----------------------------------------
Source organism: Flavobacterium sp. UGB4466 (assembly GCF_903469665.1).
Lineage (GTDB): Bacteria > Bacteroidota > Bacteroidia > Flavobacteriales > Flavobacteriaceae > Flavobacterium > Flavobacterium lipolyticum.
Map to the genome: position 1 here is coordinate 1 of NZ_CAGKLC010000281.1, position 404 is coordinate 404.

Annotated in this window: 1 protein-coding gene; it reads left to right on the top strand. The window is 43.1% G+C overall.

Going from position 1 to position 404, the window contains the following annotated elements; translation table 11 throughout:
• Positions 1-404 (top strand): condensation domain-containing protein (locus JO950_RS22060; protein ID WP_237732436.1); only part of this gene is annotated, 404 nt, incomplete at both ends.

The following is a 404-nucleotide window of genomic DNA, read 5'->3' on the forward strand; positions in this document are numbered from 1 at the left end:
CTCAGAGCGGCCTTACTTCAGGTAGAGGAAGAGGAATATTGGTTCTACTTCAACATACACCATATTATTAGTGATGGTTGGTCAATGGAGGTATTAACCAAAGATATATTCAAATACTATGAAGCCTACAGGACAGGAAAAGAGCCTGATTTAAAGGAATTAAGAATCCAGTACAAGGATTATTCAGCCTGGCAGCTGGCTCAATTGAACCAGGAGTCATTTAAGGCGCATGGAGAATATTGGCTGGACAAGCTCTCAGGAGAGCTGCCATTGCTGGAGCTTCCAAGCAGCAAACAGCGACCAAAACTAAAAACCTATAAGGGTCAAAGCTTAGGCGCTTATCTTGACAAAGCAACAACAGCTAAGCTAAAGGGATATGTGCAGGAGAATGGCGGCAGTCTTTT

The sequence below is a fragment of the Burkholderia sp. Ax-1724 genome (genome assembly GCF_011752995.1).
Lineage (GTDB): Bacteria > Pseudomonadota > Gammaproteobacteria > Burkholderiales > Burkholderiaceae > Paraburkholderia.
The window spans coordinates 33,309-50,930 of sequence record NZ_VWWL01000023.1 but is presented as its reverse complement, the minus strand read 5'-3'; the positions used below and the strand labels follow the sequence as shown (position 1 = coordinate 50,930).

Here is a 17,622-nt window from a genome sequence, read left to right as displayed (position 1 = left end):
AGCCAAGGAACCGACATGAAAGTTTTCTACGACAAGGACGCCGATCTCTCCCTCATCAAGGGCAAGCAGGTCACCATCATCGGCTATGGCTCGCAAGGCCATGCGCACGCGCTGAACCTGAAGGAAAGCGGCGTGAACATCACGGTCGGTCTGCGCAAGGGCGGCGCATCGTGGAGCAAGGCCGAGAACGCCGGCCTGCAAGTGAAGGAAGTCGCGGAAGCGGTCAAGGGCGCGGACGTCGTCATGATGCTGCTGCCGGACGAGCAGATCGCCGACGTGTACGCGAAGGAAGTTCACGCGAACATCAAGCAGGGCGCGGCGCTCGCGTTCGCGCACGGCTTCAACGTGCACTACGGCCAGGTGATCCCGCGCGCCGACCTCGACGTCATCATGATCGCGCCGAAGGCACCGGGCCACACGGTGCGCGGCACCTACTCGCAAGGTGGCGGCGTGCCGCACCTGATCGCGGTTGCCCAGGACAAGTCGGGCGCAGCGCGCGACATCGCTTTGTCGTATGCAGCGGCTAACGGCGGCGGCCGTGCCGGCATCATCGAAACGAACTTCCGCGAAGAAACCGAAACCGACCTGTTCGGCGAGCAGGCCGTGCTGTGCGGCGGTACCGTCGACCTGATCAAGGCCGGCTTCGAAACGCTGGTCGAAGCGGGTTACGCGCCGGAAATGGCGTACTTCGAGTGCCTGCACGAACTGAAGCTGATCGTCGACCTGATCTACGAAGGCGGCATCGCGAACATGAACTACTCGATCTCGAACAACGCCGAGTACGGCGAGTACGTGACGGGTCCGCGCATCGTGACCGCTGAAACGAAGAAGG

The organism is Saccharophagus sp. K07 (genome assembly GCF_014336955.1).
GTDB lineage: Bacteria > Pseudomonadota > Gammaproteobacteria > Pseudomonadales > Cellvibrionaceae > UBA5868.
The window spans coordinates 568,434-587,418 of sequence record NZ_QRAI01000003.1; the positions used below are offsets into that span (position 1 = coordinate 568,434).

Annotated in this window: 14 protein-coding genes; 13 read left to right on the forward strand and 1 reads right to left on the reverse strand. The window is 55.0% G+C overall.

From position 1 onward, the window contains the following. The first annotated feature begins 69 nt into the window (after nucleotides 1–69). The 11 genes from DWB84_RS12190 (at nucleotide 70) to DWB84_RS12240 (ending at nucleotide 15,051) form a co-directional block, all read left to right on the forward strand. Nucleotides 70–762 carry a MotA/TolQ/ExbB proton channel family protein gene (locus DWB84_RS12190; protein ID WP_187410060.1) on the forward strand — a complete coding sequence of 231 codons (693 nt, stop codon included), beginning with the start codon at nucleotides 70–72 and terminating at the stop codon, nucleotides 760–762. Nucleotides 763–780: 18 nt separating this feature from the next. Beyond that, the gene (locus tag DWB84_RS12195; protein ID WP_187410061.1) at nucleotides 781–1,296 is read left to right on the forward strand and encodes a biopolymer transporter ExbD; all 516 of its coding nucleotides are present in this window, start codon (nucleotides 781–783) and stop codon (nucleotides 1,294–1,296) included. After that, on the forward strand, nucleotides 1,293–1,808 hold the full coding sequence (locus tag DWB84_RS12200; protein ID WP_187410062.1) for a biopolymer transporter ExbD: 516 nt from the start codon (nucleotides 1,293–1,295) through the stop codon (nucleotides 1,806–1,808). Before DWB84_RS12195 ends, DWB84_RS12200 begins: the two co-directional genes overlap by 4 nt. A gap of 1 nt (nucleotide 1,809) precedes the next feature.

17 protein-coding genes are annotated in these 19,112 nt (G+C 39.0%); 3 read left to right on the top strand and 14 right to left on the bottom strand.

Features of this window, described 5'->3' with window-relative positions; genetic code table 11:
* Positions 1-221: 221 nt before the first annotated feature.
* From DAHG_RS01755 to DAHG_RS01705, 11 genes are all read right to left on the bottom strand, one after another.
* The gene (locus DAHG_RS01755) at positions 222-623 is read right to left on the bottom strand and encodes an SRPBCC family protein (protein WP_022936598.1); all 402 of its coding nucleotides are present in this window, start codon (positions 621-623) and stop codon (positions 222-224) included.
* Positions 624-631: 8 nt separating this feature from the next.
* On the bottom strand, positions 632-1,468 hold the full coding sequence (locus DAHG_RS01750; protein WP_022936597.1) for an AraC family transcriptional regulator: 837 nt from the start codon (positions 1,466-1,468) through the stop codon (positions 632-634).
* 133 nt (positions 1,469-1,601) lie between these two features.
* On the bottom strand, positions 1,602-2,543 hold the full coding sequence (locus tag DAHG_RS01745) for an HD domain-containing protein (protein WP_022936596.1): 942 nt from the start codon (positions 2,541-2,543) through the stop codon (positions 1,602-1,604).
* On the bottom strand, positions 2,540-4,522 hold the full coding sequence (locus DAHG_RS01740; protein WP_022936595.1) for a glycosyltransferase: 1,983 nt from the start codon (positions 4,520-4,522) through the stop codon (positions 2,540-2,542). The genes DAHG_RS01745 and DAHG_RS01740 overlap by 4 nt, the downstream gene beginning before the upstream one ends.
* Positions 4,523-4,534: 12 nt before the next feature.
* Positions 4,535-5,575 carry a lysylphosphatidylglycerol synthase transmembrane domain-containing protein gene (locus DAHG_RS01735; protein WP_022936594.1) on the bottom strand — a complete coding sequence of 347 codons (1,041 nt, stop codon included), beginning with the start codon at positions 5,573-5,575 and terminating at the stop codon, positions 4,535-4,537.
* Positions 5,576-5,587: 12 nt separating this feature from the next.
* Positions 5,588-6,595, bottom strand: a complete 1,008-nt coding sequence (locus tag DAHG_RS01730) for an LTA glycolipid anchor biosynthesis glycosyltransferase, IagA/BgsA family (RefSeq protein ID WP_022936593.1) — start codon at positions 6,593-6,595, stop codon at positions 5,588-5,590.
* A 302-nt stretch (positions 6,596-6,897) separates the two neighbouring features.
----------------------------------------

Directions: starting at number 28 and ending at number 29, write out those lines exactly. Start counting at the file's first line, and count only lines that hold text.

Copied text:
* On the bottom strand, positions 2,540-4,522 hold the full coding sequence (locus DAHG_RS01740; protein WP_022936595.1) for a glycosyltransferase: 1,983 nt from the start codon (positions 4,520-4,522) through the stop codon (positions 2,540-2,542). The genes DAHG_RS01745 and DAHG_RS01740 overlap by 4 nt, the downstream gene beginning before the upstream one ends.
* Positions 4,523-4,534: 12 nt before the next feature.